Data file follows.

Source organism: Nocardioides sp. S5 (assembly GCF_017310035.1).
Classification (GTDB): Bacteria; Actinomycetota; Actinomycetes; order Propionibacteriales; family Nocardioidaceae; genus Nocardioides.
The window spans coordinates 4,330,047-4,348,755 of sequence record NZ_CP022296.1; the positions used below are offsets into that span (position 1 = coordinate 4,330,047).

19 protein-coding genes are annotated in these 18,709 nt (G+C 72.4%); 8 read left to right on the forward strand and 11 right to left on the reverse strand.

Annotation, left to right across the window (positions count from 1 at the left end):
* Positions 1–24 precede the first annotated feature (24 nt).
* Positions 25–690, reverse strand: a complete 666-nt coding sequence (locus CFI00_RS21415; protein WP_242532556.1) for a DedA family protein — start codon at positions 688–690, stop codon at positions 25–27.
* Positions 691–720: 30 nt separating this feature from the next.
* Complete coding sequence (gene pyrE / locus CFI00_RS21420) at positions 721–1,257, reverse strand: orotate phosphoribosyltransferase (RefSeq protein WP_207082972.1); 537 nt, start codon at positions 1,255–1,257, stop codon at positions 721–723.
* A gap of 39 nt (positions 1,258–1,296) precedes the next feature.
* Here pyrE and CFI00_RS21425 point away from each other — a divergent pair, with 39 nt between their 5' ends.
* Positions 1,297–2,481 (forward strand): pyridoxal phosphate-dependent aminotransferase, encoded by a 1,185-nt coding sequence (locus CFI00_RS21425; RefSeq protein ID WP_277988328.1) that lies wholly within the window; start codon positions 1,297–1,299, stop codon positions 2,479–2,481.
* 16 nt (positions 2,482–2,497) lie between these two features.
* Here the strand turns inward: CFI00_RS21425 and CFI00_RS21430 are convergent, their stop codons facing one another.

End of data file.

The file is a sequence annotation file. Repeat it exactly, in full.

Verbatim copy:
Source organism: Nocardioides sp. S5 (assembly GCF_017310035.1).
Classification (GTDB): Bacteria; Actinomycetota; Actinomycetes; order Propionibacteriales; family Nocardioidaceae; genus Nocardioides.
The window spans coordinates 4,330,047-4,348,755 of sequence record NZ_CP022296.1; the positions used below are offsets into that span (position 1 = coordinate 4,330,047).

19 protein-coding genes are annotated in these 18,709 nt (G+C 72.4%); 8 read left to right on the forward strand and 11 right to left on the reverse strand.

Annotation, left to right across the window (positions count from 1 at the left end):
* Positions 1–24 precede the first annotated feature (24 nt).
* Positions 25–690, reverse strand: a complete 666-nt coding sequence (locus CFI00_RS21415; protein WP_242532556.1) for a DedA family protein — start codon at positions 688–690, stop codon at positions 25–27.
* Positions 691–720: 30 nt separating this feature from the next.
* Complete coding sequence (gene pyrE / locus CFI00_RS21420) at positions 721–1,257, reverse strand: orotate phosphoribosyltransferase (RefSeq protein WP_207082972.1); 537 nt, start codon at positions 1,255–1,257, stop codon at positions 721–723.
* A gap of 39 nt (positions 1,258–1,296) precedes the next feature.
* Here pyrE and CFI00_RS21425 point away from each other — a divergent pair, with 39 nt between their 5' ends.
* Positions 1,297–2,481 (forward strand): pyridoxal phosphate-dependent aminotransferase, encoded by a 1,185-nt coding sequence (locus CFI00_RS21425; RefSeq protein ID WP_277988328.1) that lies wholly within the window; start codon positions 1,297–1,299, stop codon positions 2,479–2,481.
* 16 nt (positions 2,482–2,497) lie between these two features.
* Here the strand turns inward: CFI00_RS21425 and CFI00_RS21430 are convergent, their stop codons facing one another.